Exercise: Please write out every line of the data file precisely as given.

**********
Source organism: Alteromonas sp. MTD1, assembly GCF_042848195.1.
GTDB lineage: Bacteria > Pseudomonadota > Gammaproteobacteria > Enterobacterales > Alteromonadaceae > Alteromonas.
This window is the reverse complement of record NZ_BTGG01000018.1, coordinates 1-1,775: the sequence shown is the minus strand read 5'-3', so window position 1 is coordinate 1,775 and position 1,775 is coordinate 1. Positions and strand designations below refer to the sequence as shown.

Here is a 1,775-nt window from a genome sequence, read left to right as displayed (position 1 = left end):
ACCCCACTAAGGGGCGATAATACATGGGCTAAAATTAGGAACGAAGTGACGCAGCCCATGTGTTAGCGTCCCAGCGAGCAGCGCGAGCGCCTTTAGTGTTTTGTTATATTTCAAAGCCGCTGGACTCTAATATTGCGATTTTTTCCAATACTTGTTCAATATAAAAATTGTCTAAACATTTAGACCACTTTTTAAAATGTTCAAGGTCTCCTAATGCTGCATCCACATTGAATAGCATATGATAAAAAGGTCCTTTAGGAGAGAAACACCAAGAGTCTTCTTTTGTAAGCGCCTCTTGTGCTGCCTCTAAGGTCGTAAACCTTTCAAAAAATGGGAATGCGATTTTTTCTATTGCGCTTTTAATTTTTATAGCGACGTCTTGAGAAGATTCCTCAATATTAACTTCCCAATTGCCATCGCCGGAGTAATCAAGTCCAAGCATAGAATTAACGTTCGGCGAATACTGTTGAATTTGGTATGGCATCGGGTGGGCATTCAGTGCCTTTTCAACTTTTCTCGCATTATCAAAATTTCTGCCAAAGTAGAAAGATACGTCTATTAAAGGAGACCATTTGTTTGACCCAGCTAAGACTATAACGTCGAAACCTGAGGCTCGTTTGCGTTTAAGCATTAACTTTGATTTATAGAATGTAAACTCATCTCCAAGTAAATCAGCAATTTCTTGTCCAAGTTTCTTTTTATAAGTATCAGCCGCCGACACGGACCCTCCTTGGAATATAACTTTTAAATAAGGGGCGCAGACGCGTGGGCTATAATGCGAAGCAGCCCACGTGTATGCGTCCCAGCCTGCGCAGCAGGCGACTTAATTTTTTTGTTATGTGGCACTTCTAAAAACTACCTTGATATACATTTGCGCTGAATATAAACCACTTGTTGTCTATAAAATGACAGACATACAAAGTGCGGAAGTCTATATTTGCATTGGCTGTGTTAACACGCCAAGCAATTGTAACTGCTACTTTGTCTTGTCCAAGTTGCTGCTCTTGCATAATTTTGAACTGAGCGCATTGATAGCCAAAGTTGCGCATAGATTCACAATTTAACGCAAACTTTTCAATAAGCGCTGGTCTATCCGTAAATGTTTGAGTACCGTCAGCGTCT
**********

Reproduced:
Source organism: Alteromonas sp. MTD1, assembly GCF_042848195.1.
GTDB lineage: Bacteria > Pseudomonadota > Gammaproteobacteria > Enterobacterales > Alteromonadaceae > Alteromonas.
This window is the reverse complement of record NZ_BTGG01000018.1, coordinates 1-1,775: the sequence shown is the minus strand read 5'-3', so window position 1 is coordinate 1,775 and position 1,775 is coordinate 1. Positions and strand designations below refer to the sequence as shown.

Here is a 1,775-nt window from a genome sequence, read left to right as displayed (position 1 = left end):
ACCCCACTAAGGGGCGATAATACATGGGCTAAAATTAGGAACGAAGTGACGCAGCCCATGTGTTAGCGTCCCAGCGAGCAGCGCGAGCGCCTTTAGTGTTTTGTTATATTTCAAAGCCGCTGGACTCTAATATTGCGATTTTTTCCAATACTTGTTCAATATAAAAATTGTCTAAACATTTAGACCACTTTTTAAAATGTTCAAGGTCTCCTAATGCTGCATCCACATTGAATAGCATATGATAAAAAGGTCCTTTAGGAGAGAAACACCAAGAGTCTTCTTTTGTAAGCGCCTCTTGTGCTGCCTCTAAGGTCGTAAACCTTTCAAAAAATGGGAATGCGATTTTTTCTATTGCGCTTTTAATTTTTATAGCGACGTCTTGAGAAGATTCCTCAATATTAACTTCCCAATTGCCATCGCCGGAGTAATCAAGTCCAAGCATAGAATTAACGTTCGGCGAATACTGTTGAATTTGGTATGGCATCGGGTGGGCATTCAGTGCCTTTTCAACTTTTCTCGCATTATCAAAATTTCTGCCAAAGTAGAAAGATACGTCTATTAAAGGAGACCATTTGTTTGACCCAGCTAAGACTATAACGTCGAAACCTGAGGCTCGTTTGCGTTTAAGCATTAACTTTGATTTATAGAATGTAAACTCATCTCCAAGTAAATCAGCAATTTCTTGTCCAAGTTTCTTTTTATAAGTATCAGCCGCCGACACGGACCCTCCTTGGAATATAACTTTTAAATAAGGGGCGCAGACGCGTGGGCTATAATGCGAAGCAGCCCACGTGTATGCGTCCCAGCCTGCGCAGCAGGCGACTTAATTTTTTTGTTATGTGGCACTTCTAAAAACTACCTTGATATACATTTGCGCTGAATATAAACCACTTGTTGTCTATAAAATGACAGACATACAAAGTGCGGAAGTCTATATTTGCATTGGCTGTGTTAACACGCCAAGCAATTGTAACTGCTACTTTGTCTTGTCCAAGTTGCTGCTCTTGCATAATTTTGAACTGAGCGCATTGATAGCCAAAGTTGCGCATAGATTCACAATTTAACGCAAACTTTTCAATAAGCGCTGGTCTATCCGTAAATGTTTGAGTACCGTCAGCGTCT